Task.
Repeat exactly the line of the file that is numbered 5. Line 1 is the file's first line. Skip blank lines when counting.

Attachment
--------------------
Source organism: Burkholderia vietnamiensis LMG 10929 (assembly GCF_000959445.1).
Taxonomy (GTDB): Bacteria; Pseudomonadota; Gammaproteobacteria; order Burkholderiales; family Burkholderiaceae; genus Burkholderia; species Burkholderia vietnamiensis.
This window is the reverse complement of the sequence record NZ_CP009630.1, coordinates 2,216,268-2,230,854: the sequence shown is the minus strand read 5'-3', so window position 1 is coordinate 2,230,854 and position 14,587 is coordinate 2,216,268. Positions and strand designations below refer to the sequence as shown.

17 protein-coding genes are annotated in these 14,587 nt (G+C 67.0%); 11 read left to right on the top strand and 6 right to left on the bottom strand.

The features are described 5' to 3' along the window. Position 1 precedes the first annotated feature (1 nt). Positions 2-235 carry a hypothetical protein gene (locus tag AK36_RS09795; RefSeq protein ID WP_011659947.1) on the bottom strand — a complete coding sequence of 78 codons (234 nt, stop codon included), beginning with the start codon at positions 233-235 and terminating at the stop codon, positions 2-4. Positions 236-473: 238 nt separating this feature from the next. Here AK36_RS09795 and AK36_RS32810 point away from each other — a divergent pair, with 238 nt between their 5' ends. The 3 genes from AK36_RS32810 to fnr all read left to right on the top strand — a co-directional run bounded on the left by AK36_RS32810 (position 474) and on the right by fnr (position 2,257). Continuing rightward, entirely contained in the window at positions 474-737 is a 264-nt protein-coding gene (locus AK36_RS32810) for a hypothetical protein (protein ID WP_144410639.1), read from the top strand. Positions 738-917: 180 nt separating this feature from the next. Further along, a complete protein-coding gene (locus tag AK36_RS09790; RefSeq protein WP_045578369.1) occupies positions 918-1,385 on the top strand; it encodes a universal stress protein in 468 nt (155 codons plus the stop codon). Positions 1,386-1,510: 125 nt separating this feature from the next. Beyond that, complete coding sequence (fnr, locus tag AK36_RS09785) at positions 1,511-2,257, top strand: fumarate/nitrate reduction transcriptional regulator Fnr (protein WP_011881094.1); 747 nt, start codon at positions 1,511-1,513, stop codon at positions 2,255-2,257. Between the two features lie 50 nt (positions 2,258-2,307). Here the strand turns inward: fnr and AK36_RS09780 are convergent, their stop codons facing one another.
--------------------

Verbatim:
The features are described 5' to 3' along the window. Position 1 precedes the first annotated feature (1 nt). Positions 2-235 carry a hypothetical protein gene (locus tag AK36_RS09795; RefSeq protein ID WP_011659947.1) on the bottom strand — a complete coding sequence of 78 codons (234 nt, stop codon included), beginning with the start codon at positions 233-235 and terminating at the stop codon, positions 2-4. Positions 236-473: 238 nt separating this feature from the next. Here AK36_RS09795 and AK36_RS32810 point away from each other — a divergent pair, with 238 nt between their 5' ends. The 3 genes from AK36_RS32810 to fnr all read left to right on the top strand — a co-directional run bounded on the left by AK36_RS32810 (position 474) and on the right by fnr (position 2,257). Continuing rightward, entirely contained in the window at positions 474-737 is a 264-nt protein-coding gene (locus AK36_RS32810) for a hypothetical protein (protein ID WP_144410639.1), read from the top strand. Positions 738-917: 180 nt separating this feature from the next. Further along, a complete protein-coding gene (locus tag AK36_RS09790; RefSeq protein WP_045578369.1) occupies positions 918-1,385 on the top strand; it encodes a universal stress protein in 468 nt (155 codons plus the stop codon). Positions 1,386-1,510: 125 nt separating this feature from the next. Beyond that, complete coding sequence (fnr, locus tag AK36_RS09785) at positions 1,511-2,257, top strand: fumarate/nitrate reduction transcriptional regulator Fnr (protein WP_011881094.1); 747 nt, start codon at positions 1,511-1,513, stop codon at positions 2,255-2,257. Between the two features lie 50 nt (positions 2,258-2,307). Here the strand turns inward: fnr and AK36_RS09780 are convergent, their stop codons facing one another.